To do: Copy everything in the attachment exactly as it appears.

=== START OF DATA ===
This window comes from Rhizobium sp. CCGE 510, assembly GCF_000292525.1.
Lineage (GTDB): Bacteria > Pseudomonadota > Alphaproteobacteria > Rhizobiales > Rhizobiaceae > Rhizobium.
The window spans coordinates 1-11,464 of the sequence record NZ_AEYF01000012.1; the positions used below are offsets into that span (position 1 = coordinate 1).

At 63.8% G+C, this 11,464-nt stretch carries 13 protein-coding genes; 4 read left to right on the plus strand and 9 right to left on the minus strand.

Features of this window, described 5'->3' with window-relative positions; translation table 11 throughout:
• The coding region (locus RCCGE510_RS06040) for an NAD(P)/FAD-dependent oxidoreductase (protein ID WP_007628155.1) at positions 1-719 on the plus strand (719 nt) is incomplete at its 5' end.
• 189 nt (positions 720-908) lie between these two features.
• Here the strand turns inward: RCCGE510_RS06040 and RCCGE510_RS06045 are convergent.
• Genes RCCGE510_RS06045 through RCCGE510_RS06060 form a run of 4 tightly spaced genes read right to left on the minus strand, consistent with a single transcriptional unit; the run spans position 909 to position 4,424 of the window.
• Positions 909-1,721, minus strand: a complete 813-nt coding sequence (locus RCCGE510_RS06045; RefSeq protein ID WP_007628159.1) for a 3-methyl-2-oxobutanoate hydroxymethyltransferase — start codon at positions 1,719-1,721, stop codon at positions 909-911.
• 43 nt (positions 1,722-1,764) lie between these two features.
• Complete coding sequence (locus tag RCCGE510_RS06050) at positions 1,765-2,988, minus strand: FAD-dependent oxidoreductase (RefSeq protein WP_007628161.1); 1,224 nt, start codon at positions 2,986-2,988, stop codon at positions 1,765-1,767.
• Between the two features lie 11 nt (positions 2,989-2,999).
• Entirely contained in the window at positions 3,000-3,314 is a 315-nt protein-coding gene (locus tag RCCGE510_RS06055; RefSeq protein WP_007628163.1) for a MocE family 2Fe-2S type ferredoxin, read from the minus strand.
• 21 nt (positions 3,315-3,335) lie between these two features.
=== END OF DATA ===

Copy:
This window comes from Rhizobium sp. CCGE 510, assembly GCF_000292525.1.
Lineage (GTDB): Bacteria > Pseudomonadota > Alphaproteobacteria > Rhizobiales > Rhizobiaceae > Rhizobium.
The window spans coordinates 1-11,464 of the sequence record NZ_AEYF01000012.1; the positions used below are offsets into that span (position 1 = coordinate 1).

At 63.8% G+C, this 11,464-nt stretch carries 13 protein-coding genes; 4 read left to right on the plus strand and 9 right to left on the minus strand.

Features of this window, described 5'->3' with window-relative positions; translation table 11 throughout:
• The coding region (locus RCCGE510_RS06040) for an NAD(P)/FAD-dependent oxidoreductase (protein ID WP_007628155.1) at positions 1-719 on the plus strand (719 nt) is incomplete at its 5' end.
• 189 nt (positions 720-908) lie between these two features.
• Here the strand turns inward: RCCGE510_RS06040 and RCCGE510_RS06045 are convergent.
• Genes RCCGE510_RS06045 through RCCGE510_RS06060 form a run of 4 tightly spaced genes read right to left on the minus strand, consistent with a single transcriptional unit; the run spans position 909 to position 4,424 of the window.
• Positions 909-1,721, minus strand: a complete 813-nt coding sequence (locus RCCGE510_RS06045; RefSeq protein ID WP_007628159.1) for a 3-methyl-2-oxobutanoate hydroxymethyltransferase — start codon at positions 1,719-1,721, stop codon at positions 909-911.
• 43 nt (positions 1,722-1,764) lie between these two features.
• Complete coding sequence (locus tag RCCGE510_RS06050) at positions 1,765-2,988, minus strand: FAD-dependent oxidoreductase (RefSeq protein WP_007628161.1); 1,224 nt, start codon at positions 2,986-2,988, stop codon at positions 1,765-1,767.
• Between the two features lie 11 nt (positions 2,989-2,999).
• Entirely contained in the window at positions 3,000-3,314 is a 315-nt protein-coding gene (locus tag RCCGE510_RS06055; RefSeq protein WP_007628163.1) for a MocE family 2Fe-2S type ferredoxin, read from the minus strand.
• 21 nt (positions 3,315-3,335) lie between these two features.